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Jan Phillips has compiled a short biography and listing of Joab and Anna Powell's children, along with an old photograph of the couple, on a RootsWeb page.


Providence Church, located between Scio and Lebanon in Linn County, still stands. Uncle Joab gave it its name and was buried in the adjacent pioneer cemetery.


Joab Powell: Homespun Missionary, written by M. Leona Nichols in 1935, is now in the public domain; you can download it or read the entire book on Google Books here.


A circuit rider was a pastor, usually a Methodist or Baptist, assigned to travel among several rural churches to provide services for residents. Circuit riders were real and official pastors, not itinerant freelance preachers.






“Uncle Joab” Powell was more than Legislature bargained for

Powell, a pioneer preacher and Baptist circuit rider, gave the first invocation in the Oregon State Legislature, but turned out not to be quite the sort of pastor the lawmakers expected

Pioneer and Baptist circuit rider “Uncle” Joab Powell was famous for spending hours preaching when the spirit moved him. So when he took the podium before the first regular post-statehood meeting of the Oregon Legislature, in 1860, one imagines the representatives settling down comfortably for a long discourse.

What they got was a bit shorter.

Father, forgive them,” roared Uncle Joab — Uncle Joab’s voice was legendary — “for they know not what they do.”

In subsequent invocations, though, Uncle Joab did go on longer — much to the dismay of many of the representatives there. Although Uncle Joab was the most renowned preacher in Oregon at the time, the lawmakers hadn’t realized quite what sort of preacher he was when they offered him $30 for his services.

Oregon's most famous preacher, from Tennessee

Uncle Joab was in his 60s, just under six feet tall and a good 300 pounds. He was born in the South, in the hills of Tennessee, but was a fierce abolitionist and fought with all his considerable forces for Oregon to be a “free” state. His place of birth could be deduced by listening to his accent as he preached his “sarvices.”

Atop his broad shoulders was a massive head, seeming to have no neck, from which exhortations and imperfectly remembered Bible verses emerged at tremendous volumes. (He himself was illiterate, but his wife read to the family from the Bible every night, and he had a good memory.) His eyes were blue and piercing; his hair, a bit wild and unkempt.

He had that magic combination of ferocious passion and brotherly love that good Baptist revivalists are known for. And in his travels as a circuit preacher, it was remarkably effective. By the time he appeared in the legislature in 1860, he’d baptized at least 3,000 people.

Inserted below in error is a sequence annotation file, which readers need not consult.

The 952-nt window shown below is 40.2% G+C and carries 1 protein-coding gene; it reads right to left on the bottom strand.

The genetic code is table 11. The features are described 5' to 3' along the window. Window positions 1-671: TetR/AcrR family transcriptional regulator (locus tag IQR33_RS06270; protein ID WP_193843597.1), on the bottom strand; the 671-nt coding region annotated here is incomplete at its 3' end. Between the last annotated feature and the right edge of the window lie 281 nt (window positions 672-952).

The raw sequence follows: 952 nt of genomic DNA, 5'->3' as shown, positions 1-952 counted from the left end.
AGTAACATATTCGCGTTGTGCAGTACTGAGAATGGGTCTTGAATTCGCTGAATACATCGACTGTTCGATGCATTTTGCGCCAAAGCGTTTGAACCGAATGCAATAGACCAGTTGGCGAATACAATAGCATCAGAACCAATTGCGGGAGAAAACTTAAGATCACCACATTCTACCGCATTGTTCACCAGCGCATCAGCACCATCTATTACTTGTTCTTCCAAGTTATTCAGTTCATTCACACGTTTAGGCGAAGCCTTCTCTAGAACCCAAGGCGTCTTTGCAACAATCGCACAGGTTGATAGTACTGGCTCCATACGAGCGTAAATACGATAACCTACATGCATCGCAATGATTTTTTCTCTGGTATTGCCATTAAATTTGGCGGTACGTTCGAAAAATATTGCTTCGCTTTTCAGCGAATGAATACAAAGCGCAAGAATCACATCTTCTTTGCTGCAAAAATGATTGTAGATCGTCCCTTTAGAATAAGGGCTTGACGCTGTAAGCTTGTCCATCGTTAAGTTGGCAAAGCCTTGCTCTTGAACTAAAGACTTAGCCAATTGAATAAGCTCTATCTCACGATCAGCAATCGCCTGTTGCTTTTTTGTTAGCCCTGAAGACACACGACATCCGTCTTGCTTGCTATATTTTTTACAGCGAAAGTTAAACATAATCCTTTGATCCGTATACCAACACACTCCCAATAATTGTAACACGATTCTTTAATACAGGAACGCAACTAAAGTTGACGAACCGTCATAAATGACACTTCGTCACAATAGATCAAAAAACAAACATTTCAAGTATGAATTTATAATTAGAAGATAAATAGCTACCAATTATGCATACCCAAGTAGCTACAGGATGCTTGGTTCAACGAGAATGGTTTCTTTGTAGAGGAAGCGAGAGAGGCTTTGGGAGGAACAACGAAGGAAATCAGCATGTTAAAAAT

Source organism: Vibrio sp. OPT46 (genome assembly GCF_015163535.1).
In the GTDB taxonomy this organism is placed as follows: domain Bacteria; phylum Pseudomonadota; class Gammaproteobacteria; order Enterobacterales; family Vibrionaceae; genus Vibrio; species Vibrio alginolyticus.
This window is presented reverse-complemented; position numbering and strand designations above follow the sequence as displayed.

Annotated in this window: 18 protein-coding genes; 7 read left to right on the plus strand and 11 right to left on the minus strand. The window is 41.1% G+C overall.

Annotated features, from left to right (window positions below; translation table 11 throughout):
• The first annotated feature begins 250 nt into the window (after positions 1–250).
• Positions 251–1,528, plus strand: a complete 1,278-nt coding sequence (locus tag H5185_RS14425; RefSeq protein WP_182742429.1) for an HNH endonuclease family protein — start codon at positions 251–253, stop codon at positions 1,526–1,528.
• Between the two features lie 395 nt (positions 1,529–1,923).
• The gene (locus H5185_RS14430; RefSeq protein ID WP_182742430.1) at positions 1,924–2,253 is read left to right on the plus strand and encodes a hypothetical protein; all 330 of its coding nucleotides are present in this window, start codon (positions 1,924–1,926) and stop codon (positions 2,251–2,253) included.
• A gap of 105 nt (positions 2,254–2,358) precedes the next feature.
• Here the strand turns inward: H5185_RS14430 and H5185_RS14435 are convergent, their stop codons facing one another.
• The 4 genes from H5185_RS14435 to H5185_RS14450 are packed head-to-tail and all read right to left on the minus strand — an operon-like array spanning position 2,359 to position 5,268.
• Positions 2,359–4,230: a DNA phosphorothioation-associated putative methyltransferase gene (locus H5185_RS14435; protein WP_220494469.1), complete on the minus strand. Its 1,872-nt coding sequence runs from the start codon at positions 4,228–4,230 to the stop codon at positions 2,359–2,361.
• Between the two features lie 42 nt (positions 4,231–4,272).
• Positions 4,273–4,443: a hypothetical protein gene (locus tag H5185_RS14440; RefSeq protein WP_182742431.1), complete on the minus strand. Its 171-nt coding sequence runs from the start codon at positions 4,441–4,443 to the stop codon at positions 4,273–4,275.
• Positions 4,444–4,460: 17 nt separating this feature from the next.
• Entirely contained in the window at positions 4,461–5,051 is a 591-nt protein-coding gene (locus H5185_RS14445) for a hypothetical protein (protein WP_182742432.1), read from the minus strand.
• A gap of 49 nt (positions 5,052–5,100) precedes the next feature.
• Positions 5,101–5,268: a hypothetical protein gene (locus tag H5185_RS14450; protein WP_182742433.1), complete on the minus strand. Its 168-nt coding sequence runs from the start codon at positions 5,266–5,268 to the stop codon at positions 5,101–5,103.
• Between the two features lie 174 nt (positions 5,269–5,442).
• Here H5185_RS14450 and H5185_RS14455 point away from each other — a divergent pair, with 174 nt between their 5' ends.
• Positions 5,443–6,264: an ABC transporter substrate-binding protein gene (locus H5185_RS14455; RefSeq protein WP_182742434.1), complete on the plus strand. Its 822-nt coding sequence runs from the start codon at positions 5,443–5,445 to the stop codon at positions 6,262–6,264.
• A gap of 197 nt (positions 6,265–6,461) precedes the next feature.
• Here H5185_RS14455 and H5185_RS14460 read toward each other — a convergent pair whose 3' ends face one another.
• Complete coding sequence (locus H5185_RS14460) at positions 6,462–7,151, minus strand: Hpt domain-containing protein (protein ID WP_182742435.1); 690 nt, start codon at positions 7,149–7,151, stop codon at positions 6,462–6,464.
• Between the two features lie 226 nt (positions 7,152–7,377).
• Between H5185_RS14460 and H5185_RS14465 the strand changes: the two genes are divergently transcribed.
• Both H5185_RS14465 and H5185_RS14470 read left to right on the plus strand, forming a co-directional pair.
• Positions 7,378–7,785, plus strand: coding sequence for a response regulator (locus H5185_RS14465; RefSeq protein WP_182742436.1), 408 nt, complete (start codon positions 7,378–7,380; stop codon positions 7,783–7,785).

Oregon's first chaplain of the state Legislature

Not that you’d know it to look at him. He cared little for his appearance, and when he came before the legislature he was wearing home-made clothes spun and stitched by his wife, Anna Beeler Powell; Joab and Anna were the leaders of a family of 14 living on their homestead at the forks of the Santiam River, and keeping 14 people in store-bought clothes would have been impossible. When Uncle Joab arrived on the first day, he also smelled a bit farm-ish: he had been shoveling manure when the messenger from Salem arrived to invite him to come and preach.

Soon the representatives were wishing they had left Powell on his farm with his shovel, and thinking perhaps they didn’t need a preacher after all. When they worked up the courage to tell him so, he was gracious and affable: Just give me my $30, he told them, and I’ll head for home.

Oregon's first act of deficit spending:

This was a problem, because if Uncle Joab had provided the state legislature with its very first plea for divine assistance, he also was the occasion of its first example of deficit spending. It turned out that the $30 he had been promised for his “sarvices" was not in the budget.

Oregon's first political fund-raising event:

So the legislators came up with a plan for another Oregon political “first”: The fund-raising event. They printed up a stack of fliers advertising a “grand entertainment” in Salem, with Uncle Joab as the headline act. They hoped to make — ahem — about $30 at the gate.

But they underestimated Salem’s thirst for “grand entertainment.” Gate receipts came to about $300, and when Uncle Joab took the stage he faced an enormous crowd.

Uncle Joab was a seasoned performer, so there likely wasn’t much to worry about — but, probably remembering the 20-second prayer with which the preacher opened the first legislative session, lawmakers were nervous. If Uncle Joab bombed in front of half the city, it would certainly reflect poorly on them.

Oregon's first incident of throwing money at a problem until it goes away

Luckily, Sen. Victor Trevitt had a plan. He armed a group of youngsters with handfuls of the coins they’d taken in at the gate, and stationed them in the front row. Whenever Uncle Joab seemed like he was winding down, the youths were instructed to shower him with money and yell encouragement.

It worked. The event was a huge success, and Uncle Joab bundled off home to his farm with his $30 wages and his pockets full of tips.

Oregon's first legislative den of iniquity

Which was just as well. He likely wouldn’t have wanted to be around Salem to see what the lawmakers did with the rest of the $300 fruits of his labors:

They set up and stocked an open bar for themselves in one of the committee rooms — yet another Oregon political “first.”

(Sources: Nichols, M. Leona. Joab Powell : Homespun Missionary. Portland: Metropolitan Press, 1935 — now in the public domain; Gulick, Bill. Roadside History of Oregon. Missoula: Mountain Press, 1991; McCormack, Win et al. Great Moments in Oregon History. Portland: New Oregon Publishers, 1987)